The Reception

Telling the Story with Details

Wedding photography is obviously about the bride and groom, and their special day. While that story is told with photos of the lucky pair, and their guests, their memories of the event can be enhanced with images that might not be so obvious.

Making Portraits that Dazzle

Here comes the bride!  And the groom.  And the bridesmaids, groomsmen, bride’s family, groom’s family, assorted friends, and former classmates—all anxious to return to the celebration. Your mission? Make glorious portraits of each and every one of them, individually and in groups.

Photographing the Reception Hall: Perspective and Light

Before a swarm of guests descends on the reception hall and disrupts the carefully arranged environment, be sure you’ve captured it in its exquisite perfection.  Most halls are tastefully appointed and designed with visual impact in mind. With the exception of the occasional fluorescent-lit VFW hall, the reception venue is best shot in available light.

The Reception: Where The Action Is

The wedding reception is where you win your battle stars. Events unfold quickly and sometimes simultaneously. You have to be very organized to stay on top of the action here. Enter the arena armed with cameras, lenses and battery-powered, on-camera or handle-mounted flashes.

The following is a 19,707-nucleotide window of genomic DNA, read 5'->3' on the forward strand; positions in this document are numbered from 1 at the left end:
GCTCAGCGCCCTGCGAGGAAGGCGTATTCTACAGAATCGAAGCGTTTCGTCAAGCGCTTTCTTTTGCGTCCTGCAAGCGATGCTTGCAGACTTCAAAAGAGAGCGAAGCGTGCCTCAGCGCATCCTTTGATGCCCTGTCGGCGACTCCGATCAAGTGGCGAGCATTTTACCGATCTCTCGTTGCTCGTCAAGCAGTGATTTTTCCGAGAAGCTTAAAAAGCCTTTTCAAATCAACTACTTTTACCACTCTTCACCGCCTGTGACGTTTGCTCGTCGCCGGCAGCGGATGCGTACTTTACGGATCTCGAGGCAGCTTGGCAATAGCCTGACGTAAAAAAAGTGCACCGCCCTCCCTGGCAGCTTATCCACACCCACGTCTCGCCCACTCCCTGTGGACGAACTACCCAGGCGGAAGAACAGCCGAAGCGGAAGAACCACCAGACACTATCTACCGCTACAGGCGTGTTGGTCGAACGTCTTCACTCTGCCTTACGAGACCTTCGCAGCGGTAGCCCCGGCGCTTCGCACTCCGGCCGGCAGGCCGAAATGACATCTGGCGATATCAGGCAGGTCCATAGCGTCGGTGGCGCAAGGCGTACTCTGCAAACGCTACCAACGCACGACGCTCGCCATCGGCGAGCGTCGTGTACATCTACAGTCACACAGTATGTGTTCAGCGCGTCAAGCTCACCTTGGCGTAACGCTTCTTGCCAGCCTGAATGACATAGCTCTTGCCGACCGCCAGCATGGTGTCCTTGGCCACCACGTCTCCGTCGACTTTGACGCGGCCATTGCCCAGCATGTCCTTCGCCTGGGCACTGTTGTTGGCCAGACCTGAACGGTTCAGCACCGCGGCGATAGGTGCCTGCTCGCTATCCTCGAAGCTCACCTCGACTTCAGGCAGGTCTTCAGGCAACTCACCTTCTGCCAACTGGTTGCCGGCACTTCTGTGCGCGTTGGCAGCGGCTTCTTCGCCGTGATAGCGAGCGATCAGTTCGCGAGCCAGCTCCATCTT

Working the Tables

The guidelines for shooting tables full of guests are fairly straightforward. You’re going to politely ask half the table to rise and stand behind the luckier half that gets to remain seated. Then you’ll line everyone up evenly, being careful not to lose anyone behind a plant, bottle or tall guest.

Sharing and Displaying Photos during the Reception

Since weddings are quick paced, one-shot events, backing up your image files as you work is imperative. Unless you plan on carrying a pocketful of memory cards, you’ll need a device to store your files so you can unload your memory card and pop it back into the camera. (Always carry spare cards in your kit.)

Wedding Photography Tips: Preventing Unwanted Shadows

In this B&H video, Joey Quintero delivers a two-minute primer on using a flash in the proper orientation for shadowless wedding photos, discussing both the theory and providing a simple, practical solution.

Wedding Photography Tips: Softening Your On-Camera Flash

When aimed at people, the on-camera flash can often produce ugly and blown-out photos, something that won’t look attractive in a wedding album. Whether shooting indoors or outside, Joey Quintero provides several quick and easy solutions for enhancing wedding portraiture using flash modifiers that can deliver a flattering and soft light to your subjects.

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